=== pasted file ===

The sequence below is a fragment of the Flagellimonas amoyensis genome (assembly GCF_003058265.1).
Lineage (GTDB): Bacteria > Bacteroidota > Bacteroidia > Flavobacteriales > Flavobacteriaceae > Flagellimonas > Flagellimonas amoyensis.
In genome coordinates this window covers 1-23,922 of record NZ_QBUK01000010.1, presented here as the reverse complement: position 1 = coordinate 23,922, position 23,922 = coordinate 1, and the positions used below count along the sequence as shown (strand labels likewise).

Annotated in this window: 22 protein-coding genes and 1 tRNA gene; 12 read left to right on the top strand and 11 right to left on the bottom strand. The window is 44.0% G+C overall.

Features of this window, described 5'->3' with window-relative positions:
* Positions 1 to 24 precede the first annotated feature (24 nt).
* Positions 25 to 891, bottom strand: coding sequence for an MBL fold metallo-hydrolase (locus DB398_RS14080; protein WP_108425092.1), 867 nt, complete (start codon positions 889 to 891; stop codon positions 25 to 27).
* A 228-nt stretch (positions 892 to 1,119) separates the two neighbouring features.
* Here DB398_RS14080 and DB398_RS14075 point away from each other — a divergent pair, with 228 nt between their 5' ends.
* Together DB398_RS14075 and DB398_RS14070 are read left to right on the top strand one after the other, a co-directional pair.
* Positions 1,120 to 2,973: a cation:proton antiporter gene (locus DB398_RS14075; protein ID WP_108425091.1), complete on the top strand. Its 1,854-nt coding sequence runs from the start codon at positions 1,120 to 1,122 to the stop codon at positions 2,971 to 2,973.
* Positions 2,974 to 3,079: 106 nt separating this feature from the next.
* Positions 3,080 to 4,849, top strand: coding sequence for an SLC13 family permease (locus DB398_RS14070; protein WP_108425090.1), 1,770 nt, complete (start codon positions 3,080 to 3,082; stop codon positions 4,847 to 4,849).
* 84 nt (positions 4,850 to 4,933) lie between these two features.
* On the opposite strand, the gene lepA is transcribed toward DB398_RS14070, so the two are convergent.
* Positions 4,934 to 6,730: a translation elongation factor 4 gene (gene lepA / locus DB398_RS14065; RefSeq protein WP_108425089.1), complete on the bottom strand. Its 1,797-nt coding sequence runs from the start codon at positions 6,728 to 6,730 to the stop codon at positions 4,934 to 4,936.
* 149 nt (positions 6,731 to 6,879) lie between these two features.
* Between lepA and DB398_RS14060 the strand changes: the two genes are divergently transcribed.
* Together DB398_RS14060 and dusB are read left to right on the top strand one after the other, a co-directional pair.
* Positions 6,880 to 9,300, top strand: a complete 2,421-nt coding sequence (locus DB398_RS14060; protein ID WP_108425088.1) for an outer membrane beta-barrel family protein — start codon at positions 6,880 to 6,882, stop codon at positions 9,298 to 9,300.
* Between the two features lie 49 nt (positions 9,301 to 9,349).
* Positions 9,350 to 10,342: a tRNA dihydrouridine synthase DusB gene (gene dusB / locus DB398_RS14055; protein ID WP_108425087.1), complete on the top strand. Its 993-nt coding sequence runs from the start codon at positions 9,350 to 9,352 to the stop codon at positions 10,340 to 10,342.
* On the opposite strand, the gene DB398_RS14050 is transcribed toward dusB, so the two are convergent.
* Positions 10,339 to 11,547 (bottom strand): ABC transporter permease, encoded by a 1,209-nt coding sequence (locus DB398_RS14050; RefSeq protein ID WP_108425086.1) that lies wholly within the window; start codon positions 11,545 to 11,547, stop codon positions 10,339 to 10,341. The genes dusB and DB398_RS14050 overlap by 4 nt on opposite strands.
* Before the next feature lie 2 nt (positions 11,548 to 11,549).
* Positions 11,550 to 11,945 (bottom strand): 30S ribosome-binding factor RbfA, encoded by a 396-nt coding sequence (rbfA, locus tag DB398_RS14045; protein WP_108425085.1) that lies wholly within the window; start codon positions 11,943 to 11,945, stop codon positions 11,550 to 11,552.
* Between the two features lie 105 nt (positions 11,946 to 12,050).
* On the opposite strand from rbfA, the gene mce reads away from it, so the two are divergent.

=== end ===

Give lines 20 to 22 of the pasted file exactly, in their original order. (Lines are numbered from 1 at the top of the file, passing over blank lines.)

* Positions 6,880 to 9,300, top strand: a complete 2,421-nt coding sequence (locus DB398_RS14060; protein ID WP_108425088.1) for an outer membrane beta-barrel family protein — start codon at positions 6,880 to 6,882, stop codon at positions 9,298 to 9,300.
* Between the two features lie 49 nt (positions 9,301 to 9,349).
* Positions 9,350 to 10,342: a tRNA dihydrouridine synthase DusB gene (gene dusB / locus DB398_RS14055; protein ID WP_108425087.1), complete on the top strand. Its 993-nt coding sequence runs from the start codon at positions 9,350 to 9,352 to the stop codon at positions 10,340 to 10,342.